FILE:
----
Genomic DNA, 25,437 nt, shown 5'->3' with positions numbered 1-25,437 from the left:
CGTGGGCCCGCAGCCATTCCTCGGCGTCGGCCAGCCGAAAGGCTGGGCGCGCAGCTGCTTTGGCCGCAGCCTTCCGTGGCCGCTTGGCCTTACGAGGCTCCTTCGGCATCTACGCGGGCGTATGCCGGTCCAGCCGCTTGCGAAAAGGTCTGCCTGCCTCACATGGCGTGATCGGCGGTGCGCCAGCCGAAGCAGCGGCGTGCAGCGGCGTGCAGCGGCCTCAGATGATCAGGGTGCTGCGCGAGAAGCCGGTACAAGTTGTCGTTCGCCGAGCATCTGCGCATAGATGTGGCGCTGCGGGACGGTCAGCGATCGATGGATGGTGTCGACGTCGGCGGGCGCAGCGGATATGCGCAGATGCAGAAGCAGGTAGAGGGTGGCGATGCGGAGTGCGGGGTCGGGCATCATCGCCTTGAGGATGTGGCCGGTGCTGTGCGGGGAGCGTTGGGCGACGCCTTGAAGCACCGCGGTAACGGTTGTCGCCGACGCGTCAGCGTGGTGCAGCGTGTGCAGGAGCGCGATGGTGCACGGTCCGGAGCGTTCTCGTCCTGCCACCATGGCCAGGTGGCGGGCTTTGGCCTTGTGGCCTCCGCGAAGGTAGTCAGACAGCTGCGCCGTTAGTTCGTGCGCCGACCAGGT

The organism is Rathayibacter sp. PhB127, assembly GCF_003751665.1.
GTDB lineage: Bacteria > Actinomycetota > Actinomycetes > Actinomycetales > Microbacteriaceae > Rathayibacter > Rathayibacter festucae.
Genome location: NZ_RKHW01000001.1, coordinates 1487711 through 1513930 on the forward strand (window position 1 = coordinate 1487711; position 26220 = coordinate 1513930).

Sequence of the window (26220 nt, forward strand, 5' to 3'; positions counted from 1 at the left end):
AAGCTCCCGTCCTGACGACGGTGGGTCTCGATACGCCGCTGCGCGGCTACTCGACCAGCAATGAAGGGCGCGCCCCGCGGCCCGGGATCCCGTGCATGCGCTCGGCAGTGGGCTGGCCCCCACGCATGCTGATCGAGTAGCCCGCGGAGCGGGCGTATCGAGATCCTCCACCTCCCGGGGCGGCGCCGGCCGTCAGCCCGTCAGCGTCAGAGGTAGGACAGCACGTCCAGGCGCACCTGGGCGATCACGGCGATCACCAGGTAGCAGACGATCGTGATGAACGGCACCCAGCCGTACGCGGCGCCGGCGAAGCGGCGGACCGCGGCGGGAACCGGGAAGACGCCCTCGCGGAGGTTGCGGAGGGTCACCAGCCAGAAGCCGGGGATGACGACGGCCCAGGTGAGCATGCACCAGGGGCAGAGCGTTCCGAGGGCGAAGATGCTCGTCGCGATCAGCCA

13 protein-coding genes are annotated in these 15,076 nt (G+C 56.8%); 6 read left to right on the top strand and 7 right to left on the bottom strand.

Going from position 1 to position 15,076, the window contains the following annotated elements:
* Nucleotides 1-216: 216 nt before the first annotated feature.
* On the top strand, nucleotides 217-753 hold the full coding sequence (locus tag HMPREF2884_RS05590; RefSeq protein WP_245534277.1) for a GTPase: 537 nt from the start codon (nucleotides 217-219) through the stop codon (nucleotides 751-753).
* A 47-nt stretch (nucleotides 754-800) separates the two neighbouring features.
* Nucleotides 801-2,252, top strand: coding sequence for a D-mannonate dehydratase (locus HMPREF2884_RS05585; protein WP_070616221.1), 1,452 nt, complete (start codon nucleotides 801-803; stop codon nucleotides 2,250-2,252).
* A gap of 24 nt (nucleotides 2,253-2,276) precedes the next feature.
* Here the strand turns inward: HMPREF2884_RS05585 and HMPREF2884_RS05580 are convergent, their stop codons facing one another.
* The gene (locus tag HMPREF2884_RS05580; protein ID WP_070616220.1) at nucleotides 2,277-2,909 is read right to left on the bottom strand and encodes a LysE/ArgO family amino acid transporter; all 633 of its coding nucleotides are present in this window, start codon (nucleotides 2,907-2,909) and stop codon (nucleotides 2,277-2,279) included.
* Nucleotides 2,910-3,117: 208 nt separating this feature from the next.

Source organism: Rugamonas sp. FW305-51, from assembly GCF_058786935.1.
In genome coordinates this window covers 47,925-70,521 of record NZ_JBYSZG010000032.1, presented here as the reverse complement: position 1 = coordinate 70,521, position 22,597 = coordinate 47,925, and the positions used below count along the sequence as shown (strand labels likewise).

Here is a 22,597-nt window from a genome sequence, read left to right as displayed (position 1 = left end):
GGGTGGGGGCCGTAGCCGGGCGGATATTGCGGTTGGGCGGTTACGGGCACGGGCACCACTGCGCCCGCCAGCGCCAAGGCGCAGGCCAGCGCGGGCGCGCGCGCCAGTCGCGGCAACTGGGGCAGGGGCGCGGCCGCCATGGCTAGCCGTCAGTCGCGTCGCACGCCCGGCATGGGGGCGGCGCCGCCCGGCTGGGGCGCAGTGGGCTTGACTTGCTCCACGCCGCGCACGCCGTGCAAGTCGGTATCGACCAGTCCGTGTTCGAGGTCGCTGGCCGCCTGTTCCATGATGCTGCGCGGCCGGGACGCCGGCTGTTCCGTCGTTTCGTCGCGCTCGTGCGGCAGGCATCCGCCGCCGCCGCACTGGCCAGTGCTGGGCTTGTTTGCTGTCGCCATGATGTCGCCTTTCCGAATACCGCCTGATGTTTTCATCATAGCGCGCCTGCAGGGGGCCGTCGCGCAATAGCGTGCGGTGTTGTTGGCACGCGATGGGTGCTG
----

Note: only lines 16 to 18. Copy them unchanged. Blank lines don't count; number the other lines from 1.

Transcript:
* The gene (locus tag HMPREF2884_RS05580; protein ID WP_070616220.1) at nucleotides 2,277-2,909 is read right to left on the bottom strand and encodes a LysE/ArgO family amino acid transporter; all 633 of its coding nucleotides are present in this window, start codon (nucleotides 2,907-2,909) and stop codon (nucleotides 2,277-2,279) included.
* Nucleotides 2,910-3,117: 208 nt separating this feature from the next.

Source organism: Rugamonas sp. FW305-51, from assembly GCF_058786935.1.